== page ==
Therefore: not to cry over oneself. (But does one ever do this? Does one ever do anything but this? That is the question that quivers in every tear, deploration or imploration itself.)
One should not develop a taste for mourning, and yet mourn we must.
We must, but we must not like it—mourning, that is, mourning itself, if such a thing exists: not to like or love through one’s own tear but only through the other, and every tear is from the other, the friend, the living, as long as we ourselves are living, reminding us, in holding life, to hold on to it.”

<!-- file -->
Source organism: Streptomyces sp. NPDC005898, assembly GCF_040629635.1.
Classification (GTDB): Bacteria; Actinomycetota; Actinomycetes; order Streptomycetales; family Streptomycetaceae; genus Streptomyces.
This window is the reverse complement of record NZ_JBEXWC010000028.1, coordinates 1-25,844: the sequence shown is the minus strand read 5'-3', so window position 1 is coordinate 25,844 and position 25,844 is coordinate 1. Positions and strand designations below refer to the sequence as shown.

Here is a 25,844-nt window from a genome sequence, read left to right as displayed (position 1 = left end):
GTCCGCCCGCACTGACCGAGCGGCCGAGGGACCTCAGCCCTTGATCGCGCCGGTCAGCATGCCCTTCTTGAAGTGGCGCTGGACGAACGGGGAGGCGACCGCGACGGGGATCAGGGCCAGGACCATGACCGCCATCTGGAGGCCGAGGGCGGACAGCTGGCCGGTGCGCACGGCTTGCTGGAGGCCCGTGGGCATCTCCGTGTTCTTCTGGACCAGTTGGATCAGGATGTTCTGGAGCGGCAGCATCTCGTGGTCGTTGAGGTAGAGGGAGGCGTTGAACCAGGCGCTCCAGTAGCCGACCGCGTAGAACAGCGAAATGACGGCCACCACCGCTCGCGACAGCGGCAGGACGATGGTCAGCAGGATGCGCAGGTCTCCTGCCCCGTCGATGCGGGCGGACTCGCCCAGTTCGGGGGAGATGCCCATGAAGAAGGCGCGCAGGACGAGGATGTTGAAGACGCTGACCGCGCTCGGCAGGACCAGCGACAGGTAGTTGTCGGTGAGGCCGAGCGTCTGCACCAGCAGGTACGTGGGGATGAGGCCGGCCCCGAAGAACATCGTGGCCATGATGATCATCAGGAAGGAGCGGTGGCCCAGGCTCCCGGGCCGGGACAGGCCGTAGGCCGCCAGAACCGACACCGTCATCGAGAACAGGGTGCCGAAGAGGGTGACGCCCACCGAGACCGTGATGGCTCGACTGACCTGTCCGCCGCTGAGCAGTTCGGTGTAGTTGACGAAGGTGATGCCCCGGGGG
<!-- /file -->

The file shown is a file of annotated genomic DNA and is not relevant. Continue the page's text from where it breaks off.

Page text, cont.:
The Taste of Tears, Derrida